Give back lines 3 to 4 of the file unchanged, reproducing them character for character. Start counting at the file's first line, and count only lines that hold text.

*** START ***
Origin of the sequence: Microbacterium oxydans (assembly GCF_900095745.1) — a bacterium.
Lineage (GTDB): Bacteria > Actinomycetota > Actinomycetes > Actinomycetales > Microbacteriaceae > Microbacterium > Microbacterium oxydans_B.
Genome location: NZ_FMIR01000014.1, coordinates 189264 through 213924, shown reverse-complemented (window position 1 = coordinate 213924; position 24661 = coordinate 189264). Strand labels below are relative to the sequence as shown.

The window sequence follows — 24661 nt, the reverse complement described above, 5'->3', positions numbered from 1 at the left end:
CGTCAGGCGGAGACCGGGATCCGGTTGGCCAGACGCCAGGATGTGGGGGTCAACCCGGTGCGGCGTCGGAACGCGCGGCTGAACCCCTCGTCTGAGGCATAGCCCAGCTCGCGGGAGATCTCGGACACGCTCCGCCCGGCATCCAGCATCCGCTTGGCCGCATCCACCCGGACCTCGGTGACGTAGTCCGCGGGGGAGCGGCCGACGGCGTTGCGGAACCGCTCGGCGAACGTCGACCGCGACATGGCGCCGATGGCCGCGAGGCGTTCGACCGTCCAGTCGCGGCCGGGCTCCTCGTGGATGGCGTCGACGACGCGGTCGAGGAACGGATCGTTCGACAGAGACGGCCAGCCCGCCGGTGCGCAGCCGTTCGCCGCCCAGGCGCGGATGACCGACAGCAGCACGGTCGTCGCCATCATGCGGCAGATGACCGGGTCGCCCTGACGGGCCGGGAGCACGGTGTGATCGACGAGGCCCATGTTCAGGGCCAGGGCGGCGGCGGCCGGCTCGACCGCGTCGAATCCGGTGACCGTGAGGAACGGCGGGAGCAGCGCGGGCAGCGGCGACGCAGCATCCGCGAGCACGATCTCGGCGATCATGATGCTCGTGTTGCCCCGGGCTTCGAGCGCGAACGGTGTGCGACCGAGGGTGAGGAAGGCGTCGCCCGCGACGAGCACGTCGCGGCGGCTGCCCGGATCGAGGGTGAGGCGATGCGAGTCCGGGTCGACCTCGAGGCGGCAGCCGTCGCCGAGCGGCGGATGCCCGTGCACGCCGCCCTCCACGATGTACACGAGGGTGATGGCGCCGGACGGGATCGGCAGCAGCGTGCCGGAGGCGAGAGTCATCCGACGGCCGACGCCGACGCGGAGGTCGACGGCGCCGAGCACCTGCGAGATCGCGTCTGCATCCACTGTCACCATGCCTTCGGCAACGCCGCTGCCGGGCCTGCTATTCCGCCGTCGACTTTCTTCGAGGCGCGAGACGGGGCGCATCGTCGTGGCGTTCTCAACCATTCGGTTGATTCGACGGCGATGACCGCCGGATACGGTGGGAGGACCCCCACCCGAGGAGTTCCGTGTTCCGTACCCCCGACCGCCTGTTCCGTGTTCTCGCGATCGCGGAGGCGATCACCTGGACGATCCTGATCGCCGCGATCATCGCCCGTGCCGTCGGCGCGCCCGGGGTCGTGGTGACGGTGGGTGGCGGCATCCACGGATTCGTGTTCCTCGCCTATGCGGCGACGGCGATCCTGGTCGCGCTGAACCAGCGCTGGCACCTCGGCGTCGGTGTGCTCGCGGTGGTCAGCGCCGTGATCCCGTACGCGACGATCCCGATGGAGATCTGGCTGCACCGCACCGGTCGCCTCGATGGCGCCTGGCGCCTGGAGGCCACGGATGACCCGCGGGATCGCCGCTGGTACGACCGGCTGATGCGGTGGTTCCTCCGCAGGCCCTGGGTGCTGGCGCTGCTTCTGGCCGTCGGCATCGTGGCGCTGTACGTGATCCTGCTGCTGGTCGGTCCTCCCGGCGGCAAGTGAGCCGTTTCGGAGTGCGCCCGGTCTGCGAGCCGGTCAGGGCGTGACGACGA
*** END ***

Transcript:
Genome location: NZ_FMIR01000014.1, coordinates 189264 through 213924, shown reverse-complemented (window position 1 = coordinate 213924; position 24661 = coordinate 189264). Strand labels below are relative to the sequence as shown.

The window sequence follows — 24661 nt, the reverse complement described above, 5'->3', positions numbered from 1 at the left end: